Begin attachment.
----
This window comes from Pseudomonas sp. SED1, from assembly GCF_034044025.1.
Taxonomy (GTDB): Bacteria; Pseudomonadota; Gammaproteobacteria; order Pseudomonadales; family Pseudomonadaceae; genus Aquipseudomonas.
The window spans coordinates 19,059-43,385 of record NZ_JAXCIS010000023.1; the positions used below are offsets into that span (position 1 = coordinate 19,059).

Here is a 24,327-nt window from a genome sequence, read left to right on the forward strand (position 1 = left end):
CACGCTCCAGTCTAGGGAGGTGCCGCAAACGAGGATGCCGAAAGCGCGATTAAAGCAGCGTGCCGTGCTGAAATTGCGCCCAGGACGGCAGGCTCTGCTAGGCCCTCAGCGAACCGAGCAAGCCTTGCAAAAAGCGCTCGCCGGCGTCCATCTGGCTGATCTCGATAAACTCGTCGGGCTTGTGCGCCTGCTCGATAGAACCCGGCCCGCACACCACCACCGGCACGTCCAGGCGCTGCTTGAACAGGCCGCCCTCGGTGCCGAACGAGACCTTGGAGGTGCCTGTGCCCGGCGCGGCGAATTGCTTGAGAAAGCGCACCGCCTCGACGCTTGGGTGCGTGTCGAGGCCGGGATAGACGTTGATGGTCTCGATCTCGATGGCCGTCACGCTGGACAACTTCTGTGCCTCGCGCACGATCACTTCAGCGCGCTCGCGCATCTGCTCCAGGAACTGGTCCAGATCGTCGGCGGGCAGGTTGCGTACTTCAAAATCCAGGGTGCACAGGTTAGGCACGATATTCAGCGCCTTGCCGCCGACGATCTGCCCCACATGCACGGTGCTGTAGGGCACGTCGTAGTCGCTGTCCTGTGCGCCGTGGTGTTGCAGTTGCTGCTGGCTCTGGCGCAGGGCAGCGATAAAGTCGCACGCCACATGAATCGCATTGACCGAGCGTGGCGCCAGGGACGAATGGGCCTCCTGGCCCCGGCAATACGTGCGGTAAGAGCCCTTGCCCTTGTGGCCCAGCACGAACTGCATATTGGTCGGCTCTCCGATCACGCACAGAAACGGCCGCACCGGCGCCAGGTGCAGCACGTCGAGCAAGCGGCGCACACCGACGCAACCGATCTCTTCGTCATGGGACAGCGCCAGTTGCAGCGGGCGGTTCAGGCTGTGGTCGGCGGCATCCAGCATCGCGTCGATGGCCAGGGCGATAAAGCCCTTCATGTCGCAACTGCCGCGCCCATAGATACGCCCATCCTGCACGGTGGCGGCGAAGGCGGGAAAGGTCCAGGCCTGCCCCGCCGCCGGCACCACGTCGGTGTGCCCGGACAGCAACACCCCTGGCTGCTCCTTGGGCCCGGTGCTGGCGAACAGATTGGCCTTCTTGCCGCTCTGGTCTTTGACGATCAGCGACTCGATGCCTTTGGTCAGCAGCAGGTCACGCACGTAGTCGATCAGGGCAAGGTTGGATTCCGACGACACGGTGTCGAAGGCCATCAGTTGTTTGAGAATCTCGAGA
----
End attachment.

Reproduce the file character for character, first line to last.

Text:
This window comes from Pseudomonas sp. SED1, from assembly GCF_034044025.1.
Taxonomy (GTDB): Bacteria; Pseudomonadota; Gammaproteobacteria; order Pseudomonadales; family Pseudomonadaceae; genus Aquipseudomonas.
The window spans coordinates 19,059-43,385 of record NZ_JAXCIS010000023.1; the positions used below are offsets into that span (position 1 = coordinate 19,059).

Here is a 24,327-nt window from a genome sequence, read left to right on the forward strand (position 1 = left end):
CACGCTCCAGTCTAGGGAGGTGCCGCAAACGAGGATGCCGAAAGCGCGATTAAAGCAGCGTGCCGTGCTGAAATTGCGCCCAGGACGGCAGGCTCTGCTAGGCCCTCAGCGAACCGAGCAAGCCTTGCAAAAAGCGCTCGCCGGCGTCCATCTGGCTGATCTCGATAAACTCGTCGGGCTTGTGCGCCTGCTCGATAGAACCCGGCCCGCACACCACCACCGGCACGTCCAGGCGCTGCTTGAACAGGCCGCCCTCGGTGCCGAACGAGACCTTGGAGGTGCCTGTGCCCGGCGCGGCGAATTGCTTGAGAAAGCGCACCGCCTCGACGCTTGGGTGCGTGTCGAGGCCGGGATAGACGTTGATGGTCTCGATCTCGATGGCCGTCACGCTGGACAACTTCTGTGCCTCGCGCACGATCACTTCAGCGCGCTCGCGCATCTGCTCCAGGAACTGGTCCAGATCGTCGGCGGGCAGGTTGCGTACTTCAAAATCCAGGGTGCACAGGTTAGGCACGATATTCAGCGCCTTGCCGCCGACGATCTGCCCCACATGCACGGTGCTGTAGGGCACGTCGTAGTCGCTGTCCTGTGCGCCGTGGTGTTGCAGTTGCTGCTGGCTCTGGCGCAGGGCAGCGATAAAGTCGCACGCCACATGAATCGCATTGACCGAGCGTGGCGCCAGGGACGAATGGGCCTCCTGGCCCCGGCAATACGTGCGGTAAGAGCCCTTGCCCTTGTGGCCCAGCACGAACTGCATATTGGTCGGCTCTCCGATCACGCACAGAAACGGCCGCACCGGCGCCAGGTGCAGCACGTCGAGCAAGCGGCGCACACCGACGCAACCGATCTCTTCGTCATGGGACAGCGCCAGTTGCAGCGGGCGGTTCAGGCTGTGGTCGGCGGCATCCAGCATCGCGTCGATGGCCAGGGCGATAAAGCCCTTCATGTCGCAACTGCCGCGCCCATAGATACGCCCATCCTGCACGGTGGCGGCGAAGGCGGGAAAGGTCCAGGCCTGCCCCGCCGCCGGCACCACGTCGGTGTGCCCGGACAGCAACACCCCTGGCTGCTCCTTGGGCCCGGTGCTGGCGAACAGATTGGCCTTCTTGCCGCTCTGGTCTTTGACGATCAGCGACTCGATGCCTTTGGTCAGCAGCAGGTCACGCACGTAGTCGATCAGGGCAAGGTTGGATTCCGACGACACGGTGTCGAAGGCCATCAGTTGTTTGAGAATCTCGAGA